Stratification of acidity in the shallow soil surface - experiences in the cropping areas of southern and central NSW

Brendan Scott, Mark Conyers, Burns Helen, Catherine M Evans, Neil Fettell

Research output: Book chapter/Published conference paperConference paper

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Abstract

We examined two long term experiments and two paddock surveys and identified large changes in soil pHCa within the surface 20 or 30 cm of soil. The 5-15 cm was the most acidic layer in most soils; this suggests that soil sampling in the 0-10 cm and 10-20 cm depths is inadequate to describe what the plant may experience. The sharp pHCa changes within the 0-10 cm layer were modified by surface application of some N fertilisers, which acidified the normally less acidic 0-5 cm soil. Liming in a no-till system increased the soil pHCa in the shallow surface and the decrease in soil pH from 0-5 cm to 5-10 cm was even greater than in an unlimed soil. Initially, soil pH testing in finer depth layers in some paddocks should be informative. A regular liming program, with strategic cultivation to incorporate lime more deeply and thoroughly, could be considered.
Original languageEnglish
Title of host publicationProceedings of the 18th Australian Agronomy Conference 2017
Subtitle of host publicationDoing More With Less
EditorsGarry J O’Leary, Roger D Armstrong, Liz Hafner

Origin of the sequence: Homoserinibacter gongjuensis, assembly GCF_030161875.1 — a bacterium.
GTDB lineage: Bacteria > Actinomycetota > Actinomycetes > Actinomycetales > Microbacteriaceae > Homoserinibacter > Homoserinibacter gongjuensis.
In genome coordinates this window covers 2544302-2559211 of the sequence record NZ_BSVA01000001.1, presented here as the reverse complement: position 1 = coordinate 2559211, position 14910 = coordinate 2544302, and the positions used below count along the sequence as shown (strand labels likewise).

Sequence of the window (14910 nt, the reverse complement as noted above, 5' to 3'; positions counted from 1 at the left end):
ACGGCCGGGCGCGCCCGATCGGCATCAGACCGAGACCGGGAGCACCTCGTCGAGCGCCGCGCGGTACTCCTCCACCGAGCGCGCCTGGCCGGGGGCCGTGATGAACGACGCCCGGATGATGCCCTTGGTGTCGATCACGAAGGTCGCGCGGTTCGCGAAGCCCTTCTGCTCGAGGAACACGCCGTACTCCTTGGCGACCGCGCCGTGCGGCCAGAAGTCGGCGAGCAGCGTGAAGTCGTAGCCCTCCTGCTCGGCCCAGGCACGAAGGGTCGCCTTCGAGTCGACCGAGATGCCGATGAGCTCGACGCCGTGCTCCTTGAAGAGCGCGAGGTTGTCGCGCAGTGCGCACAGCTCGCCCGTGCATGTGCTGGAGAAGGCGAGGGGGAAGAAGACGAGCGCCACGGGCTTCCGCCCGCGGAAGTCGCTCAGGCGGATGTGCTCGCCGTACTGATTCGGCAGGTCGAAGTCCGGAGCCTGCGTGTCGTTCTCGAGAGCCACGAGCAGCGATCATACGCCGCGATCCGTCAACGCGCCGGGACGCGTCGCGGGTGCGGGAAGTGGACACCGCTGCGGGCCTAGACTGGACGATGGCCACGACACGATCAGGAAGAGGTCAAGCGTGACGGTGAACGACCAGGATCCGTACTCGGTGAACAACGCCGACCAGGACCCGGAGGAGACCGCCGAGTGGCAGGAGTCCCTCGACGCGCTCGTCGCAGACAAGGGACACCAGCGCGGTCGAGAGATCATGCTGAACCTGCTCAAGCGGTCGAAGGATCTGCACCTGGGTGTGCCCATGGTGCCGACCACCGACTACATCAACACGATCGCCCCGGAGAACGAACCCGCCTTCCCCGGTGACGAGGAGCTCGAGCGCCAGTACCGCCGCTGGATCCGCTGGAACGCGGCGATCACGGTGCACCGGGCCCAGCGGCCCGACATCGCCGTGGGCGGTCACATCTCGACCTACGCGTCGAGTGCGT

Place of PublicationAustralia
PublisherAustralian Society for Agronomy
Pages1-4
Number of pages4
Publication statusPublished - 2017
Event18th Australian Agronomy Conference 2017 - Mercure Ballarat Hotel & Convention Centre, Ballarat, Australia
Duration: 24 Sep 201728 Sep 2017
https://web.archive.org/web/20170720070459/http://www.agronomyconference.com/ (Conference website)
http://www.agronomyaustraliaproceedings.org/index.php/2017 (Conference proceedings)

Conference

Conference18th Australian Agronomy Conference 2017
Abbreviated titleDoing more with less
CountryAustralia
CityBallarat
Period24/09/1728/09/17
OtherThe 18th Australian Agronomy Conference will be held at the Mercure Ballarat Hotel and Convention Centre, Victoria from 24-28 September 2017. The Australian Agronomy Conference is the meeting place for Agronomists; it supports research and the community of Agronomists by connecting Agronomy communities across Australia to each other.

The theme for the 2017 conference is “Doing more with less”. A central plank of Australia’s productive output is agriculture, worth over AUD$13.6 billion exported annually. Agronomy is key to ensuring that farmland is productive across Australia’s diverse landscapes. Innovation in machinery and precision technologies, plant species and varieties, soil and plant management may allow the agronomist of today to successfully help agricultural producers thrive. These innovations are timely as the world deals with increasingly variable climates, environmental degradation, and a more developed global community that requires more diverse products from agriculture.
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  • Cite this

    Scott, B., Conyers, M., Helen, B., Evans, C. M., & Fettell, N. (2017). Stratification of acidity in the shallow soil surface - experiences in the cropping areas of southern and central NSW. In G. J. O’Leary, R. D. Armstrong, & L. Hafner (Eds.), Proceedings of the 18th Australian Agronomy Conference 2017: Doing More With Less (pp. 1-4). Australian Society for Agronomy. http://agronomyaustraliaproceedings.org/images/sampledata/2017/48_ASA2017_Burns_Helen_Final.pdf